Below are six positive behaviours you can adopt into your day-to-day routines to enhance positive thoughts and mental resilience. The sooner we embrace all facets of wellness — not just physical, but mental and emotional — the sooner we may manage our cycles of anxiety and burnout. When you commit to these six actions with intention and consistency, you will hopefully see the trajectory of your life change for the better. 

1. Be Compassionate: Do Not Criticize

You know that feeling when you want to pick at yourself or others close to you? We’re all familiar with the impulse to communicate in an overly critical fashion. During this time when workplace burnout, depression and anxiety are on the rise, it is crucial that we re-evaluate our communication habits and styles. When you stop being overly critical, your work and relationships will improve. You may even notice this feeling of positivity impacting the way your body feels.

2. Be Tolerant: Trade Expectations for Appreciation

This one is all about perspective–sometimes we want to be control freaks. Yearning for control is understandable, particularly during a time of uncertainty. But when we trade expectations for appreciation we actually feel less out of control. For example, perhaps the company you work for couldn’t afford to give you the raise you wanted this year. You could complain and wallow in despair. Or you can appreciate that you have income when so many do not. By incorporating positive thought and gratitude into your approach to life’s challenges, you will start to feel lighter and more motivated.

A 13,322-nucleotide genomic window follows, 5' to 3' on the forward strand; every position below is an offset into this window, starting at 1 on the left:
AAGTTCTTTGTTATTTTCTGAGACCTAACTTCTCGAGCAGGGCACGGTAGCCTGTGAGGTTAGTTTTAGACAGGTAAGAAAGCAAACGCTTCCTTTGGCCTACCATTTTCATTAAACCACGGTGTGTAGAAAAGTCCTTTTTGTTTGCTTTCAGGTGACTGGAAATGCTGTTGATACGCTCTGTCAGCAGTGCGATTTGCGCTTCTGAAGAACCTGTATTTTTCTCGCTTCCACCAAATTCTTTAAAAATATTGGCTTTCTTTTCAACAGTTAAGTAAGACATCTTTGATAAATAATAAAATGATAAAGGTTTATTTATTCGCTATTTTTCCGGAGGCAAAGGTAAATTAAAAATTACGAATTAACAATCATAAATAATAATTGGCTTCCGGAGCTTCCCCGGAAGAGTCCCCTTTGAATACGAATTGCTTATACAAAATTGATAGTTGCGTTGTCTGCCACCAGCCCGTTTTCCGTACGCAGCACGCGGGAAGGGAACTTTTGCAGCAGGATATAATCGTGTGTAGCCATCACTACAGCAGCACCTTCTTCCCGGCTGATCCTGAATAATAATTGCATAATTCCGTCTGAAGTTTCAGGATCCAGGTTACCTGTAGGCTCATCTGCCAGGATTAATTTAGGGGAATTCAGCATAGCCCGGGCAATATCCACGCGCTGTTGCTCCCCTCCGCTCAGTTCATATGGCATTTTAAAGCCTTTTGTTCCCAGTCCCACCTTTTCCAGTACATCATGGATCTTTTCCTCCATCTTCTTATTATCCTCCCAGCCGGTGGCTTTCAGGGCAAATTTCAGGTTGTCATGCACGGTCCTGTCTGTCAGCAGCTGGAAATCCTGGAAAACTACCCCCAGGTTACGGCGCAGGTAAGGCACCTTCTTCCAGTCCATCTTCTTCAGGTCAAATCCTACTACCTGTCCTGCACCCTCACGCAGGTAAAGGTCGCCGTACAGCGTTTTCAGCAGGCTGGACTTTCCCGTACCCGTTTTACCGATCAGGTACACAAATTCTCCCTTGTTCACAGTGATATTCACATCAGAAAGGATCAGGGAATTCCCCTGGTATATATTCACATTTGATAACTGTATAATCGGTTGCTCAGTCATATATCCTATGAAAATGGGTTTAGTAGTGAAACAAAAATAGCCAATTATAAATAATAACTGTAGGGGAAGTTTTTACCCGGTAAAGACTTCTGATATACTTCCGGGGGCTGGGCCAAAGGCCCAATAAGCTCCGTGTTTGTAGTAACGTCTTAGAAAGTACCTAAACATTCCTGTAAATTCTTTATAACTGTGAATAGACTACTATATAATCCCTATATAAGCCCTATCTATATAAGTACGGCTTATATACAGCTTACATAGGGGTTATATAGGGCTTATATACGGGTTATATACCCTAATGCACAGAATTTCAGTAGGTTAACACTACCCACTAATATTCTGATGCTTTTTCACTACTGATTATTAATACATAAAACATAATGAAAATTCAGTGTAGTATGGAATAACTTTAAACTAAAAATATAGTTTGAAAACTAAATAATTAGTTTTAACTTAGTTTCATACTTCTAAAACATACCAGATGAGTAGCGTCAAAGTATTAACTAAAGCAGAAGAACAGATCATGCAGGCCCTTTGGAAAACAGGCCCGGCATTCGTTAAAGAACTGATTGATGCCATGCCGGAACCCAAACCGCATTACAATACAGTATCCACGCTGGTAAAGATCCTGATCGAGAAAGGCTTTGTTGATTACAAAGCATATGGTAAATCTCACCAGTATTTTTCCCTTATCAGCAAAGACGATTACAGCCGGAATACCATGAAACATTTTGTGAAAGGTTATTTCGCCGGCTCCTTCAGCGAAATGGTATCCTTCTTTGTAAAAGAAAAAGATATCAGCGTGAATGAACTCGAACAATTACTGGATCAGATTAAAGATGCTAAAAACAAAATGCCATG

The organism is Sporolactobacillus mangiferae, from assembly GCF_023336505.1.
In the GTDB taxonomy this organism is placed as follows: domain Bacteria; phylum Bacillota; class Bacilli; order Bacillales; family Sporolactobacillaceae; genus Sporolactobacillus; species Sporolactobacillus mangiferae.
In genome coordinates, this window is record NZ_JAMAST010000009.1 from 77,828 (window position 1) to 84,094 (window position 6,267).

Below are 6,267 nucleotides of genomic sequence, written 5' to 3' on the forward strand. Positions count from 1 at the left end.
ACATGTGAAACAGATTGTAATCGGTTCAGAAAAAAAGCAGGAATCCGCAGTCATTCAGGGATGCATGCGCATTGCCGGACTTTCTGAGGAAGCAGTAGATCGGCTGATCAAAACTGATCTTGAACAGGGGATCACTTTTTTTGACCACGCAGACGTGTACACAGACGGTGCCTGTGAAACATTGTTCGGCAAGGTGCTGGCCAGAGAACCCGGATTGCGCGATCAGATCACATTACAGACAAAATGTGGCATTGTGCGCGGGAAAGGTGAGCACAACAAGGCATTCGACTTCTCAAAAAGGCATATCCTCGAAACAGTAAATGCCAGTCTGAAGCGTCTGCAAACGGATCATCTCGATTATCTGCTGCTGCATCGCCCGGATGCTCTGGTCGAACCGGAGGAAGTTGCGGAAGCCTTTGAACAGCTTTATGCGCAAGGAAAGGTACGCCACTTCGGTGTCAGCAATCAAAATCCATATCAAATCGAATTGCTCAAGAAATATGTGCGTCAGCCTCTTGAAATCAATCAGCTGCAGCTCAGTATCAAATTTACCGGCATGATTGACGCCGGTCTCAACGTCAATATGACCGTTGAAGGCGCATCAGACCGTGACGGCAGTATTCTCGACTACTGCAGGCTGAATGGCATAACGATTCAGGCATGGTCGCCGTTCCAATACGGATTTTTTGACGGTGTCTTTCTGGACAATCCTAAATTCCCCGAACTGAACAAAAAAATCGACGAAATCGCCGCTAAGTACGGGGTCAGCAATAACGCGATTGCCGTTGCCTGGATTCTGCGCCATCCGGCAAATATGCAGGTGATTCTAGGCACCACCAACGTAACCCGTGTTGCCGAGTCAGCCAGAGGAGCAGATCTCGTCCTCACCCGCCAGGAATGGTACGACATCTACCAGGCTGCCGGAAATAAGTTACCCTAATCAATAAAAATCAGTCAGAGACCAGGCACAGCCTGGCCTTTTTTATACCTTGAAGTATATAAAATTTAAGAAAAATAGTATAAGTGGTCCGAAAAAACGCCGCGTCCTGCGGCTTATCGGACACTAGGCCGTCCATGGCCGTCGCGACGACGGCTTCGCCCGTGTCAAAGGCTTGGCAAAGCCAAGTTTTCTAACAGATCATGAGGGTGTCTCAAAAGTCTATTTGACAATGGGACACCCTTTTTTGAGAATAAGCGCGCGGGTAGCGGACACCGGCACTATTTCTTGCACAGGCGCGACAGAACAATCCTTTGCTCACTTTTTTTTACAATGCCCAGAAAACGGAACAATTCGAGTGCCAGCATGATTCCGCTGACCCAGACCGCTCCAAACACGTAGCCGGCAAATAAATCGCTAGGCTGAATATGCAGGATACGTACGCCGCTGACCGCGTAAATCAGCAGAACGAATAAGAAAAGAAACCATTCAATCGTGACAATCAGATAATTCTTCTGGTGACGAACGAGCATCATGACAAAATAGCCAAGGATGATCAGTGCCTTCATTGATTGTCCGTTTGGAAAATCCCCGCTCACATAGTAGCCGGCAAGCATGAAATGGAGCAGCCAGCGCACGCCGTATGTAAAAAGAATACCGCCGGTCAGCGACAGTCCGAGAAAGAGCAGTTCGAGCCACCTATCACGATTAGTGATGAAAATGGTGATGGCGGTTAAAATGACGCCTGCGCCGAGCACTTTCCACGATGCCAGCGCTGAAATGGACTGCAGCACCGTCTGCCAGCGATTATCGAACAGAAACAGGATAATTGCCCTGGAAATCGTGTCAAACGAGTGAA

Empathetic: Don’t Hesitate to Apologize 

Have you hurt someone’s feelings even though you think you haven’t done anything wrong? Apologize. But what if you think they didn’t understand your side of the story? Yes, still apologize. If someone says you hurt them and you do not address their grievances, resentment will build.

4. Be Grounded: Do Not Take Offense

This is arguably one of the toughest changes to enact. When we feel backed into a corner or triggered, we often go to a defensive place. We take offense quickly without reflecting on the fact that someone’s hurtful behaviour usually comes from a place of pain. Instead of carrying around the burden of taking offense, release that negativity. Like water off a duck’s back, try to quickly forgive the person for your own sense of peace. They will learn by example from your tolerance and you can continue to maintain positive thinking practices.

5. Be Optimistic: Let Others Know You See the Best in Them

When we endure challenging circumstances for a long period of time, our patience wears thin. As a result our interpersonal relationships suffer. We place unfair expectations on others or take out our frustration on our co-workers and loved ones. As a result, those close to us will often match our negative energy and we will feel isolated. It’s a vicious cycle. You can break that cycle by consciously looking for the best in others. When you see someone push themselves or succeed, express your admiration. When you see the best in others, they will often rise to your belief in them. In turn, you will both treat each other with more respect and compassion. 

6. Be Grateful: Swap the Negativity for Gratitude

Despite the abundant challenges we face, always refer back to your sense of gratitude for the positive parts of your life. Gratitude keeps you grounded when stress, burnout or pandemic fatigue begin to weigh on you.